The PIT-CNT plebiscite is a terrible initiative, regressive and reckless, economists warn

The PIT-CNT plebiscite is a terrible initiative, regressive and reckless, economists warn
The PIT-CNT plebiscite is a terrible initiative, regressive and reckless, economists warn

Exante partner Pablo Rosselli prepared a summary of the arguments against the intended constitutional reform in matters of social security.

He plebiscite against social security reform that drives the PIT-CNT continues to raise concerns among many economists Uruguay —as well as among government authorities—, especially as the end of the deadline for submitting adhesions to the Electoral Court and that the union center seems to be close to reaching the threshold of 270,000 signatures necessary to enable the binding popular consultation in October.

In that sense, the economist and partner of Exante, Pablo Rosselli, prepared a summary of the arguments behind the rejection of the initiative of the PIT-CNT, which he described as “a terrible initiative, regressive and reckless.” His criticism thus joins a long list of detractors that even includes the credit rating agency. Fitch Ratings.

In a thread on Constitution, because the Constitution is very difficult to change and must be used to establish the major rules of the legal system.” This, in reference to the fact that the intention of the union center is to promote a Constitutional reform in terms of social security that proposes a minimum retirement age of 60 years, a pension tied to the national minimum wage and the elimination of individual savings, the AFAP and profit in the pension system.


“Those who promote constitutional reform aspire for the state to earn more taxes or contributions to social security to finance the system’s deficit. The truth is that Uruguay It already has high public spending on passivities. If we were to increase the Tax pressure, “We should think about allocating these resources to combat poverty and marginality, which substantially affects children and adolescents,” Rosselli considered.

A “deeply regressive” reform

In that sense, the Exante economist assured that “the constitutional reform is profoundly regressive.” Firstly, because “it is the people with better careers and higher incomes who can accumulate 30 years of service at the age of 60”, while “those with lower incomes must work beyond the age of 60, even if the this reform.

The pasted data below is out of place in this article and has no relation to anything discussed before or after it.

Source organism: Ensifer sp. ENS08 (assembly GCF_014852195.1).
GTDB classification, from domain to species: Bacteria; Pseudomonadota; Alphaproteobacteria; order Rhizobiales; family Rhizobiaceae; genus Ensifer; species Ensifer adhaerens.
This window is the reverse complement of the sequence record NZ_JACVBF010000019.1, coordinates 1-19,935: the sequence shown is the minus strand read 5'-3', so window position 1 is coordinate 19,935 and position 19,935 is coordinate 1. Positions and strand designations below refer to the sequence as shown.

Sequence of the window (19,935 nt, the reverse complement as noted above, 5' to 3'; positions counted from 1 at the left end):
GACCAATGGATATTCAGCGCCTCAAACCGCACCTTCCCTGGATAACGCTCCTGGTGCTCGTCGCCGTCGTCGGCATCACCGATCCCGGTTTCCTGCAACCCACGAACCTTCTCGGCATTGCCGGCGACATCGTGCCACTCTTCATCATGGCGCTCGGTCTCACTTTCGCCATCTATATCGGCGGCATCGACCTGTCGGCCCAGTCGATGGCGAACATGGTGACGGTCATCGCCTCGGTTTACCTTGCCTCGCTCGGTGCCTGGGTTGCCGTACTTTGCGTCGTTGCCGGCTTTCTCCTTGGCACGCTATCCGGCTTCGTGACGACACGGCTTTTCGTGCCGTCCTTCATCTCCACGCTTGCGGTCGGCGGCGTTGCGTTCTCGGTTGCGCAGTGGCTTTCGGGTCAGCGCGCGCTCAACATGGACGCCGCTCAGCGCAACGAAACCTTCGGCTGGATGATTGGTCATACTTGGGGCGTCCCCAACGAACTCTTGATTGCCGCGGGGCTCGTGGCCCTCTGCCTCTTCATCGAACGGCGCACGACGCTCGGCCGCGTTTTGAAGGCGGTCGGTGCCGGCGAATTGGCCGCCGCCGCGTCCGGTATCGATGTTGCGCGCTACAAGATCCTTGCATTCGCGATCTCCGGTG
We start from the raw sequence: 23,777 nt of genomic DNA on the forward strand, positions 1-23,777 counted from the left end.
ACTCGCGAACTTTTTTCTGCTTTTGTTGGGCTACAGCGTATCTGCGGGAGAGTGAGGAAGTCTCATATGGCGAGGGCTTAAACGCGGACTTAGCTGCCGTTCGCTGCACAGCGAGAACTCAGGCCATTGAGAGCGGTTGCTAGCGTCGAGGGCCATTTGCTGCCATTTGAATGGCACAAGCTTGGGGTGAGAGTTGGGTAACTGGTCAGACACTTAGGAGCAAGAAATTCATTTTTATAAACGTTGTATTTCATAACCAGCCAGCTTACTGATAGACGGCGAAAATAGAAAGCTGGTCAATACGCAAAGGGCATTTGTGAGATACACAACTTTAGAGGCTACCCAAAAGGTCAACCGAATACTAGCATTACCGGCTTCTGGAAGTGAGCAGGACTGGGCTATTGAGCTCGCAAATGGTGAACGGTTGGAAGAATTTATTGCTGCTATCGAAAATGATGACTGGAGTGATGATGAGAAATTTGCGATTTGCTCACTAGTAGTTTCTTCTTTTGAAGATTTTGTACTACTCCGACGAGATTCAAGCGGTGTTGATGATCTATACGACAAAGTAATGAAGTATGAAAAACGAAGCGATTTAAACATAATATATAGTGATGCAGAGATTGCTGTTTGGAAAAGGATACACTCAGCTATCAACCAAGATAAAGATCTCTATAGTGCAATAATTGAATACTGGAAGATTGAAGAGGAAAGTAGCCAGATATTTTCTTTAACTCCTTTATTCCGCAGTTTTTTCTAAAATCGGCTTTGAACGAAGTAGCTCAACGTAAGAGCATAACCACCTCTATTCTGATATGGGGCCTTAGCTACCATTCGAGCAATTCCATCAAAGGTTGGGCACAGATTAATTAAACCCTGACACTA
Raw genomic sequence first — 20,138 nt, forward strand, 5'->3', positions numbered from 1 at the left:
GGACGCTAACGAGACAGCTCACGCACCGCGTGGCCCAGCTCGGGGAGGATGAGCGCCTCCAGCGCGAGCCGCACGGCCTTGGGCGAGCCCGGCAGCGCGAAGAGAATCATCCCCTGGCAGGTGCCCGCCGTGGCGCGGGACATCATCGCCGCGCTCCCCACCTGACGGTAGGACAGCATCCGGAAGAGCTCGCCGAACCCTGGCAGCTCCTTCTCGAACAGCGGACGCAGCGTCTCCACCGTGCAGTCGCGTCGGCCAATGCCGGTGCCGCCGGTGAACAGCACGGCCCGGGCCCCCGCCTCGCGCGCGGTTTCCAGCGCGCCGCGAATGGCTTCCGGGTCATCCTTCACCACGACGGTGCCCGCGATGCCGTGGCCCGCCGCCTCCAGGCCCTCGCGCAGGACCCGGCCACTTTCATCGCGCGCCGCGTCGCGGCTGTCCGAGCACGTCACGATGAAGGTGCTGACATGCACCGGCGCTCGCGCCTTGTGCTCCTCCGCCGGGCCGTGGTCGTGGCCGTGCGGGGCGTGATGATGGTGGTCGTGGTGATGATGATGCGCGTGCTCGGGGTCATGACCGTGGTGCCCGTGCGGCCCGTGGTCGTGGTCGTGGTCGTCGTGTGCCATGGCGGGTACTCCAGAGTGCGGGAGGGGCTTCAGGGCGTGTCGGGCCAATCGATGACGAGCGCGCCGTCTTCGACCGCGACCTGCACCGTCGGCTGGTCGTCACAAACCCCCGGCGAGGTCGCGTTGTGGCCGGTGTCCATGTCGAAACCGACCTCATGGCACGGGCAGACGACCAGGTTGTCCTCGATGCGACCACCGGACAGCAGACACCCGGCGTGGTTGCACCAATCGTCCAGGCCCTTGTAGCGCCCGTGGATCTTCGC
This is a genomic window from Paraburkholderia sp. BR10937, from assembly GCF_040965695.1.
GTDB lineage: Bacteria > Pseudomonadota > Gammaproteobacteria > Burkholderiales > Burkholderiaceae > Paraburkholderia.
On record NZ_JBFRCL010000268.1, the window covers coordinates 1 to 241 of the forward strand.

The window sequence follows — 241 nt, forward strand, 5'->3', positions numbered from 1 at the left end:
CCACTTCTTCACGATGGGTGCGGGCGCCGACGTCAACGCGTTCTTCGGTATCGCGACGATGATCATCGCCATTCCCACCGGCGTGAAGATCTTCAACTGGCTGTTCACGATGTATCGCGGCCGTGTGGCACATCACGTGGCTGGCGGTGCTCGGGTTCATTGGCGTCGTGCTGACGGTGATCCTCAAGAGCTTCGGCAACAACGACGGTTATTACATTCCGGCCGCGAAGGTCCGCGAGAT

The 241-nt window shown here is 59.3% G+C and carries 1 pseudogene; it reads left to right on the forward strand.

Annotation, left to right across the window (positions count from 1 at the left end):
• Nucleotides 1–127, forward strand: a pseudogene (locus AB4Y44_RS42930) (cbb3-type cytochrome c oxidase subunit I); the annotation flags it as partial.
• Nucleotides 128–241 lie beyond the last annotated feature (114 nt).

Another argument to support the idea of ​​regressivity was that “it acts to the detriment of the younger generationswho are the ones who suffer the most from poverty and unemployment and who will have to endure greater tax pressure” to sustain a expanded pension system due to the minimum retirement age of 60 years—which social security reform increased to 65 years, precisely, to guarantee the sustainability of said system.

Thirdly, Rosselli pointed out that, in addition, “the indexation of minimum passivities to the National Minimum Wage will end up encouraging future governments to delay the minimum salary, as was the case until 2005.”

“The reform is reckless because it proposes a strong instantaneous increase in public spending (increase in minimum liabilities) and enormous legal uncertainty, not only due to the confiscation of the savings managed by the AFAPS but also because it calls into question the 1996 reform,” considered the Exante partner, who also warned: “If this project of constitutional reform ends up being approved, the next government will have to manage a complex inheritance for public finances and will have to dedicate a lot of political effort to finding a legislative solution that complies with the Constitution.”

Source: Ambito

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